Chemotherapy: Certain chemotherapy drugs may cause potential side effects like nausea, vomiting, fatigue, nerve damage, sore mouth, diarrhea, constipation and decreased blood counts.
Targeted therapy: Side effects for HER2-positive targeted therapy drugs are typically mild, but serious side effects are possible and may include nausea, vomiting, diarrhea, fatigue, mouth sores and rashes.
Lifestyle Changes After Breast Cancer
Lifestyle Changes after Breast Cancer Treatment: Conversations on Survival. A group of breast cancer survivors openly discuss what lifestyle changes were continued or changed after treatment. The importance of living in the moment, maintaining a healthy lifestyle, and knowing what is really important in life are all discussed.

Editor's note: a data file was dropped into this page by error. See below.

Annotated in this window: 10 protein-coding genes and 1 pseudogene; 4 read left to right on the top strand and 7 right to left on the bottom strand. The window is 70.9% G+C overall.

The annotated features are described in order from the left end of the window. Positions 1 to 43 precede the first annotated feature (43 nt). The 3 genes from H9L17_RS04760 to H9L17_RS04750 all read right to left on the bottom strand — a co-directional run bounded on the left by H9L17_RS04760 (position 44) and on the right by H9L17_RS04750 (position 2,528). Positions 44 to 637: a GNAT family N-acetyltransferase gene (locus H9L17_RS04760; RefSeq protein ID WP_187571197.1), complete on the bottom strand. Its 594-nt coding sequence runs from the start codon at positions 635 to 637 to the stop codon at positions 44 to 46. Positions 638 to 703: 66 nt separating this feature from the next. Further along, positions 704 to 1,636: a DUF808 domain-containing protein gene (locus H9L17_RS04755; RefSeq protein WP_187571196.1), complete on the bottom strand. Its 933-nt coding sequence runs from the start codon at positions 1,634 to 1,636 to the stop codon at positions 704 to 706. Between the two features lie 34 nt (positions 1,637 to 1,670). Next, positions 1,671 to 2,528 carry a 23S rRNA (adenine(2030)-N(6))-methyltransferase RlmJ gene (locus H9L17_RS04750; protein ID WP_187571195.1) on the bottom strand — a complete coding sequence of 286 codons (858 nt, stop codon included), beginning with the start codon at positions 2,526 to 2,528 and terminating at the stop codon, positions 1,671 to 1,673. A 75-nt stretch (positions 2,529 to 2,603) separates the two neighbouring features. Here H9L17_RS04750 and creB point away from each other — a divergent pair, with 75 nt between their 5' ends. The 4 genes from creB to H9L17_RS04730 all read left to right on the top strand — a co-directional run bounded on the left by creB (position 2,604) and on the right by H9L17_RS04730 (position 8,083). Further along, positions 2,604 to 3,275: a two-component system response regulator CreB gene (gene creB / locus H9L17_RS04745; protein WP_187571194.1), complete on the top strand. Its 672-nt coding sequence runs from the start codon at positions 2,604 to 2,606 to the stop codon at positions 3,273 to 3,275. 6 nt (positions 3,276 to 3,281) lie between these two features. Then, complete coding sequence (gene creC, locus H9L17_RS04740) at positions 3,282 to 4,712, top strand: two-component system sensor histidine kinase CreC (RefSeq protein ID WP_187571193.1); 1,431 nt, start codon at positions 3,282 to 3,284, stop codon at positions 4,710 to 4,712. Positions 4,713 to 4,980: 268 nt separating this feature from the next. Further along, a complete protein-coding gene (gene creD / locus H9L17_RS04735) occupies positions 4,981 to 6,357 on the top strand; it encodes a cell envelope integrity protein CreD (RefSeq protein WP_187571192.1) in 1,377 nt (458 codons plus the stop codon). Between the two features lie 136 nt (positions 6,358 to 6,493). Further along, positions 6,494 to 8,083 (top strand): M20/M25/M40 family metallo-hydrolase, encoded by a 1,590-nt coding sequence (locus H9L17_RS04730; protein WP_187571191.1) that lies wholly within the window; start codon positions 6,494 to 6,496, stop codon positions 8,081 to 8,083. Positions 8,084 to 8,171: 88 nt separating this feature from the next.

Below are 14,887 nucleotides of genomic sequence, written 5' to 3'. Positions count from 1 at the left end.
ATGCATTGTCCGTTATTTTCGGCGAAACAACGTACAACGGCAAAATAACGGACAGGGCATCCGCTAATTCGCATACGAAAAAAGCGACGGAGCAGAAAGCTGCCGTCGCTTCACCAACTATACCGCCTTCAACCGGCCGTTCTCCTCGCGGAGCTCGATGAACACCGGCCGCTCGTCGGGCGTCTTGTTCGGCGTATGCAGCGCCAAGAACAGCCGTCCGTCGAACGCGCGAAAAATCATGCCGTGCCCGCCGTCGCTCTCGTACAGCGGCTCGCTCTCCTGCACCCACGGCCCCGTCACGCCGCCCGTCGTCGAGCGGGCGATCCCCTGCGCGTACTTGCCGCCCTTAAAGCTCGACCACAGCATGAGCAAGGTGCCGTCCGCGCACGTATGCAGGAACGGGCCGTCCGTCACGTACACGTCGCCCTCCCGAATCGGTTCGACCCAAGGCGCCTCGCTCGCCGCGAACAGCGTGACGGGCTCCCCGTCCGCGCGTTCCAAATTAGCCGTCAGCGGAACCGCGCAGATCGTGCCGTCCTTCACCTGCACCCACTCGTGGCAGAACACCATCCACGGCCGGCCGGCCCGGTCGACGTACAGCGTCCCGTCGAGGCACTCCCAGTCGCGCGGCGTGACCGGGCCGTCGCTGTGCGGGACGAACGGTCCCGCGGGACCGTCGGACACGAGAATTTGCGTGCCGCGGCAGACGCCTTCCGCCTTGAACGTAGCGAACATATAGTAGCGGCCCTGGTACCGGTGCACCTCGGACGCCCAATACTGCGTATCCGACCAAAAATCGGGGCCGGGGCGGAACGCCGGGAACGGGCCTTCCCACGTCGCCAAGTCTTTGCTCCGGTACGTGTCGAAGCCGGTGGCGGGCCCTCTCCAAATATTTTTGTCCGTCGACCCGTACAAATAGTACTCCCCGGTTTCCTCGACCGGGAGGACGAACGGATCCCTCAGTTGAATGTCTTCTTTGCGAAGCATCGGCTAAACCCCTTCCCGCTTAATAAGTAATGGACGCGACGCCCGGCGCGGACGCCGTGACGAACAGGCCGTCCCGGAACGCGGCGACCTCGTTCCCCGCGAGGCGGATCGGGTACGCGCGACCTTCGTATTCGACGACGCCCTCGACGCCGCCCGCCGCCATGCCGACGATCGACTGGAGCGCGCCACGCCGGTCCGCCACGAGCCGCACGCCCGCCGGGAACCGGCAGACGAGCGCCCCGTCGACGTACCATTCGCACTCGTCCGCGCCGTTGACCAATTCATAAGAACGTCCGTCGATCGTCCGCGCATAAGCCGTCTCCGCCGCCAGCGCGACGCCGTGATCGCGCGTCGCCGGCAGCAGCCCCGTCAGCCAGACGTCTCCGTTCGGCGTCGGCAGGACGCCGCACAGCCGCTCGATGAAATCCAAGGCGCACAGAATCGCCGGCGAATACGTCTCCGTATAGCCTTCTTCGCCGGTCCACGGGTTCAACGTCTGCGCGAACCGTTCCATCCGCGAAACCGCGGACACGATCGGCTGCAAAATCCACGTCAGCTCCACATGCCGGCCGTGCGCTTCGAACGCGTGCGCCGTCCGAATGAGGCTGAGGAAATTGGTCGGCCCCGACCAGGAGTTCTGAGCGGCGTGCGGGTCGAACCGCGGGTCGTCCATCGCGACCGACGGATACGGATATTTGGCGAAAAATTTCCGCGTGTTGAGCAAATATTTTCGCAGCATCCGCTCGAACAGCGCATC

1) Take care of yourself emotionally
- Put your needs first sometimes
- Attend a support group or find a breast cancer survivor you can talk with
- Stay informed about new breast cancer research
- Consider psychotherapy and/or antidepressants if warranted if youre taking tamoxifen, check with your oncologist to ensure the prescribed antidepressant does not interfere with your endocrine treatment
- Communicate with your doctor about fears or concerns
- Volunteer or become a breast cancer advocate
2) Take care of yourself physically
- Exercise regularly
- Report any physical changes to either your oncologist or primary care provider
- Seek treatment for lymphedema if you experience signs
3) Eat healthy
Research has shown that a diet high in fat and calories increases circulating estrogen in the blood. Consuming a low fat and low calorie diet after breast cancer can improve your overall health and wellness. Here are some dietary suggestions:
4) Reduce stress
5) Limit alcohol
6) Exercise regularly